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posted 6 days ago on slashdot
First time accepted submitter bigal123 writes My son's school is moving more and more online and is even assigning Chromebooks or iPads to students (depending on the grade). In some cases they may have books, but the books stay home and they have user names and passwords to the various text book sites. They also have user names/passwords to several other school resources. Most all the sites are 3rd party. So each child may have many user names (various formats) and passwords. They emphasized how these elementary kids needed to keep their passwords safe and not share them with other kids. However when asked about the kids remembering all the user names and passwords the school said they are going to have the kids write them down in a notebook. This seemed like a very bad practice for a classroom and to/from home situation. Do others have good password management suggestions or suggestions for a single sign-on process (no/minimal cost) for kids in school accessing school provisioned resources?

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posted 6 days ago on slashdot
First time accepted submitter bigal123 writes My son's school is moving more and more online and is even assigning Chromebooks or iPads to students (depending on the grade). In some cases they may have books, but the books stay home and they have user names and passwords to the various text book sites. They also have user names/passwords to several other school resources. Most all the sites are 3rd party. So each child may have many user names (various formats) and passwords. They emphasized how these elementary kids needed to keep their passwords safe and not share them with other kids. However when asked about the kids remembering all the user names and passwords the school said they are going to have the kids write them down in a notebook. This seemed like a very bad practice for a classroom and to/from home situation. Do others have good password management suggestions or suggestions for a single sign-on process (no/minimal cost) for kids in school accessing school provisioned resources?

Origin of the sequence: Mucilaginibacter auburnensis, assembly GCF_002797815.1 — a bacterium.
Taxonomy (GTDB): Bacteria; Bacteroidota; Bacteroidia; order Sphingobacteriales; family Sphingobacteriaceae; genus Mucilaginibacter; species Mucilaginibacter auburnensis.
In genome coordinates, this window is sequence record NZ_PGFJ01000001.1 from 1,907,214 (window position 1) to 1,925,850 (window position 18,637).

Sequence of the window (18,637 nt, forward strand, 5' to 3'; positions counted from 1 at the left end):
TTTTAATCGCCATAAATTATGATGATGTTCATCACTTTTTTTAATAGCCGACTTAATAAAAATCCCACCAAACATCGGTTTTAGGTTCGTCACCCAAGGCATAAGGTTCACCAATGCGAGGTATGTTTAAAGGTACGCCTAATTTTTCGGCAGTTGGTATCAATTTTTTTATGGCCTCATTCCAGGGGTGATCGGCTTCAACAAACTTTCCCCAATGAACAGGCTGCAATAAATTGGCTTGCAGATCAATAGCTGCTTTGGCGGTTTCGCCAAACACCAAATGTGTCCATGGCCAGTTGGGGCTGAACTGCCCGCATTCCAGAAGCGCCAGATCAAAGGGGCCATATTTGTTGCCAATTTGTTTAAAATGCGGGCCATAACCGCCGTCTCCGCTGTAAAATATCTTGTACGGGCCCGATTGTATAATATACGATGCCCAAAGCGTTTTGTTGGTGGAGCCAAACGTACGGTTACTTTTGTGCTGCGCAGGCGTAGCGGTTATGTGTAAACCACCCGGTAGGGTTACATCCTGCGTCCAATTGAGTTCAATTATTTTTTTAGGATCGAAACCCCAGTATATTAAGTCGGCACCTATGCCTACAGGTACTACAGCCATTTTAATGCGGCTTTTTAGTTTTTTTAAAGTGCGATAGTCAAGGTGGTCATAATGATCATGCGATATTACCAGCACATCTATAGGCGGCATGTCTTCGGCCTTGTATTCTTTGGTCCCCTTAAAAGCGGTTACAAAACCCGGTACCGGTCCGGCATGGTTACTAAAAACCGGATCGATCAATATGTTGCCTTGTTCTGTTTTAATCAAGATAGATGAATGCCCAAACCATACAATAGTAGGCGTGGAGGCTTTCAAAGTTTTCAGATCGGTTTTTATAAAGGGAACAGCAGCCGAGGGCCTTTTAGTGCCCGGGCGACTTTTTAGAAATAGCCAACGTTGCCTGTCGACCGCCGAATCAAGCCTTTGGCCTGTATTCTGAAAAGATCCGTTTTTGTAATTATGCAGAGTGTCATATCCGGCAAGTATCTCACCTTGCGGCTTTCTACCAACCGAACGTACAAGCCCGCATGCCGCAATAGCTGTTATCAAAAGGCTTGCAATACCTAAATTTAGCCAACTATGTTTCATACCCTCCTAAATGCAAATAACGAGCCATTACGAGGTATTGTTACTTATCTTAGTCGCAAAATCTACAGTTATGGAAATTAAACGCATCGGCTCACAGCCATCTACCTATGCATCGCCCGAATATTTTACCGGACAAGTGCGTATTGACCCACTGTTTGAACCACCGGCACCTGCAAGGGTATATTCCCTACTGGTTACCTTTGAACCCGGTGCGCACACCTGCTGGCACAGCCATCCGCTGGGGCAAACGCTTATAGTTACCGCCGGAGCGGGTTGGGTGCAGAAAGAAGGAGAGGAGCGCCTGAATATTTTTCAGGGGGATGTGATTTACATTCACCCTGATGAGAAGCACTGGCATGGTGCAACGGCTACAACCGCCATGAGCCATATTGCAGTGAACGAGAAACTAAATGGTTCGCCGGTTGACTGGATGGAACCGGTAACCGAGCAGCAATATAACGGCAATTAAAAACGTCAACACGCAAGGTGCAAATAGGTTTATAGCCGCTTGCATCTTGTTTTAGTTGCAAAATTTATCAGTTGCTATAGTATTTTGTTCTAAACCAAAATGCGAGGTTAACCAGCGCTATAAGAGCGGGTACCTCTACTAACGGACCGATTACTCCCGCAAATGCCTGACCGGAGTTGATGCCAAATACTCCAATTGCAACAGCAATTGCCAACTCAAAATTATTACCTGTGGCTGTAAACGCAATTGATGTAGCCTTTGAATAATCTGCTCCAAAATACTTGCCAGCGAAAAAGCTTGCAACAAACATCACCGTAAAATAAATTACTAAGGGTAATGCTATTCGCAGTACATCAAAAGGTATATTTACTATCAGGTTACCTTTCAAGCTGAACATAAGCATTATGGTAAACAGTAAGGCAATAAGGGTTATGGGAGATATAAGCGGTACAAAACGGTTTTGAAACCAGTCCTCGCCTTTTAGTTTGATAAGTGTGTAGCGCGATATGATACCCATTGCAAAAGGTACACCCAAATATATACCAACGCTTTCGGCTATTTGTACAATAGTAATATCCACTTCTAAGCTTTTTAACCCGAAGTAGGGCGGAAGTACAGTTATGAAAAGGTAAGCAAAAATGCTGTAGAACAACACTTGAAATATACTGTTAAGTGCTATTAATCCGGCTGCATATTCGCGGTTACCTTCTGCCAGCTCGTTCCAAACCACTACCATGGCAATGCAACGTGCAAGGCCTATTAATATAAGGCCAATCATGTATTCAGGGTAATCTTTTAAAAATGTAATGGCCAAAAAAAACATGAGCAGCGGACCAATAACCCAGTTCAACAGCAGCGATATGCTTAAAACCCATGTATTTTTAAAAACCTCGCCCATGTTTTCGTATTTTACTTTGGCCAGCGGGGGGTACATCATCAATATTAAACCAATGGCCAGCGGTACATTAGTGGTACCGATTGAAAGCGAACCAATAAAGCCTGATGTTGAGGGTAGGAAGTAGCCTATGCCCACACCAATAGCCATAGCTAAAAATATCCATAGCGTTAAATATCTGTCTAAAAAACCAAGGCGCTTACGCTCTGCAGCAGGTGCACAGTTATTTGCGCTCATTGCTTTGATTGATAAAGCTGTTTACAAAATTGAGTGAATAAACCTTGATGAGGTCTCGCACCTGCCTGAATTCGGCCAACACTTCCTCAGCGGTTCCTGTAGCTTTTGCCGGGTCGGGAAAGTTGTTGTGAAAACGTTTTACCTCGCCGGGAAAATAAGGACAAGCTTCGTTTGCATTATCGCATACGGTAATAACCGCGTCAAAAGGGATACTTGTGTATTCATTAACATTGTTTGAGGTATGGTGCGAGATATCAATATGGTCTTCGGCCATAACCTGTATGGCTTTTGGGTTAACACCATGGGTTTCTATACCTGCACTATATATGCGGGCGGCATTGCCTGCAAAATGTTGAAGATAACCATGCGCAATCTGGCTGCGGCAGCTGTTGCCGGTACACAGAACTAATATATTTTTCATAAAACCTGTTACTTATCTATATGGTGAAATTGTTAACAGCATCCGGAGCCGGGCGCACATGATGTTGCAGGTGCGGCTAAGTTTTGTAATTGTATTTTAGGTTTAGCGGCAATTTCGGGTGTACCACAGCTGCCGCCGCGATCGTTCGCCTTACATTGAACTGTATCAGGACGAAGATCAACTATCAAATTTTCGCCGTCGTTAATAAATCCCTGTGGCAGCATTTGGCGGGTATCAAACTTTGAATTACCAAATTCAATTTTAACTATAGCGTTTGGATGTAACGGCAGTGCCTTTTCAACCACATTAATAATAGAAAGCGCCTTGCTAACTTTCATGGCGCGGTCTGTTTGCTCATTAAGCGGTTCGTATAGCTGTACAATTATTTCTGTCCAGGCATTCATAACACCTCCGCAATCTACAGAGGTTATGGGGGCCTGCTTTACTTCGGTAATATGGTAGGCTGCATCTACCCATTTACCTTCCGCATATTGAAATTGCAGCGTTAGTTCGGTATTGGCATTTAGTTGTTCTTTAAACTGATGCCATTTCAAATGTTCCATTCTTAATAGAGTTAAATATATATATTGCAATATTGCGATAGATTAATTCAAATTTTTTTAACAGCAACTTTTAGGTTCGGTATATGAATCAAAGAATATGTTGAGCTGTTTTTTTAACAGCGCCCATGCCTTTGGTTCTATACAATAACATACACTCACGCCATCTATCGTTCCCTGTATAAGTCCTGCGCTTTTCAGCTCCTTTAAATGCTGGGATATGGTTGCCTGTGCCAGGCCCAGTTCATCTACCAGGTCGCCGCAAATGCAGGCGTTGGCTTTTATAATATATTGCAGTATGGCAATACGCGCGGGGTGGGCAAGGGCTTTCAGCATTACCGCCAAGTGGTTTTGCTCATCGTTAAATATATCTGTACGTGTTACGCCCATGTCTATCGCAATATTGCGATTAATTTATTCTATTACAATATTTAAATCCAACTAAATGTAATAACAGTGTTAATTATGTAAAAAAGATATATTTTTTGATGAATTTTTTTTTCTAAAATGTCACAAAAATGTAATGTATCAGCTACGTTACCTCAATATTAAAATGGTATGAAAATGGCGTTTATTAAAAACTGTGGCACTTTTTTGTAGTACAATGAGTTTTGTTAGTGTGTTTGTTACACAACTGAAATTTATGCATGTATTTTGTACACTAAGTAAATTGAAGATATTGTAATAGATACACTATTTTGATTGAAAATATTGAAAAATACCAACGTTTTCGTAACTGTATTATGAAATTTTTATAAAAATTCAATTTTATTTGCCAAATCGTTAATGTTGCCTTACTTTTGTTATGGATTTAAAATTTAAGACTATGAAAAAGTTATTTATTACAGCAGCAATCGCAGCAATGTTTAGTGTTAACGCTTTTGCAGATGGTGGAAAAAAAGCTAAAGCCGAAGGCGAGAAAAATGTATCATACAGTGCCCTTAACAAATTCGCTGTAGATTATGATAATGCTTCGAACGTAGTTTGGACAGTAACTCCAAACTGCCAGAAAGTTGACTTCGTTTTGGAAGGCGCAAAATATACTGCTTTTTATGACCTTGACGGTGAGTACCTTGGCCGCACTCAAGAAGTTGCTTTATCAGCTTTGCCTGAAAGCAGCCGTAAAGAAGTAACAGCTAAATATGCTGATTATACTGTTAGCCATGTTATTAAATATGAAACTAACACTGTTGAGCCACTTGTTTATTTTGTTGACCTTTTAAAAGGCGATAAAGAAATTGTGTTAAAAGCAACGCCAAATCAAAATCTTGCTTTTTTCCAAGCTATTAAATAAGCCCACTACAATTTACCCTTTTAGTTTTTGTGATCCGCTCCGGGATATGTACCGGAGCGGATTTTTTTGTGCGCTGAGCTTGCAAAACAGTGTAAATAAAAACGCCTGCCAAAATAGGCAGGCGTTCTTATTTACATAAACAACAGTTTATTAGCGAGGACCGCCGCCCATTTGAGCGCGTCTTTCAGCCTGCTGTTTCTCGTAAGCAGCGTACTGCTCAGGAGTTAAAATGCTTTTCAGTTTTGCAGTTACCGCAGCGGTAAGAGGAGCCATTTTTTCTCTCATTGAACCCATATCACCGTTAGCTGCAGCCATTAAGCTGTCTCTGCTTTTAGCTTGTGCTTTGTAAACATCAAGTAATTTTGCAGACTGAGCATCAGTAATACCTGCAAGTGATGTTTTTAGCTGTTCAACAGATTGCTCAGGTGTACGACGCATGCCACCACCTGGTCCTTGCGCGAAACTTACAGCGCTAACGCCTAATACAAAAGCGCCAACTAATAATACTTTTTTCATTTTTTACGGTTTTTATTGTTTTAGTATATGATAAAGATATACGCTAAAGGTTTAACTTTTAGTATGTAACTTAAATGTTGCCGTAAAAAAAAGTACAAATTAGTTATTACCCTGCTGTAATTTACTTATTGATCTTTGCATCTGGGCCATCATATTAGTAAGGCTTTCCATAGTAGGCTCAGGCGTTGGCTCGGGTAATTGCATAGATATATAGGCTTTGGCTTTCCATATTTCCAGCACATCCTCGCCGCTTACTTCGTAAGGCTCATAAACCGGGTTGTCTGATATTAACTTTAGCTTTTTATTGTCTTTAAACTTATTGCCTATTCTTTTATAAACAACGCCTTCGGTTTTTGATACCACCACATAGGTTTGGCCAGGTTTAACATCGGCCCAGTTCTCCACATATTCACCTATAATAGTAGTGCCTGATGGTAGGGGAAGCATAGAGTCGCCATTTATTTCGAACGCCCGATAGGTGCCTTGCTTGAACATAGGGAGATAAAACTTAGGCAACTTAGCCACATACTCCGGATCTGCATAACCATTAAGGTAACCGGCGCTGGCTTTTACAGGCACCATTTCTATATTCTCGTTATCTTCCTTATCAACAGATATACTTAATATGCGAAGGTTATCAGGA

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posted 6 days ago on slashdot
PattonPending sends news of the discovery of the smallest exoplanet yet to have water vapor in its atmosphere. Astronomers have detected water vapor in the atmosphere of a planet that orbits a star far beyond our solar system. Observations of the Neptune-sized planet, which lies 120 light years from Earth in the constellation of Cygnus, revealed that its atmosphere was mostly hydrogen with around 25% made up from water va-pour. Until now, researchers have been frustrated in their efforts to study the atmospheres of planets much smaller than Jupiter because their skies were thick with clouds. The problem was so persistent that astronomers had begun to think that all warm, small planets formed with substantial cloud cover. But writing in the journal Nature, scientists in the U.S. describe how they found a Neptune-sized planet with cloud-free skies, enabling them to make detailed measurements of a small planet's atmosphere for the first time.

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posted 6 days ago on slashdot
An anonymous reader writes "GNOME 3.14 was released today and it includes some interesting changes such as re-worked default theme, multi-touch gestures for both the system and applications, and new animations. Information including details on all the new features, can be found here."

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posted 7 days ago on slashdot
sciencehabit writes 'Academic scientists with federal funding who work with any of 15 dangerous microbes or toxins will soon have to flag specific studies that could potentially be used to cause harm and work with their institutions to reduce risks, according to new U.S. government rules released today. The long-awaited final rule is similar to a February 2013 draft and is "about what we expected," says Carrie Wolinetz, a deputy director of federal relations at the Association of American Universities (AAU) in Washington, D.C., which represents more than 60 major research universities. Those schools see the rules as replicating other federal security and safety rules, Wolinetz says, but will adjust to them. But some observers have concerns, such as that the rules do not apply to other risky biological agents. In a conference call with reporters today, a White House official said the government is open to a "broader discussion" about whether it should expand the list of 15 regulated agents.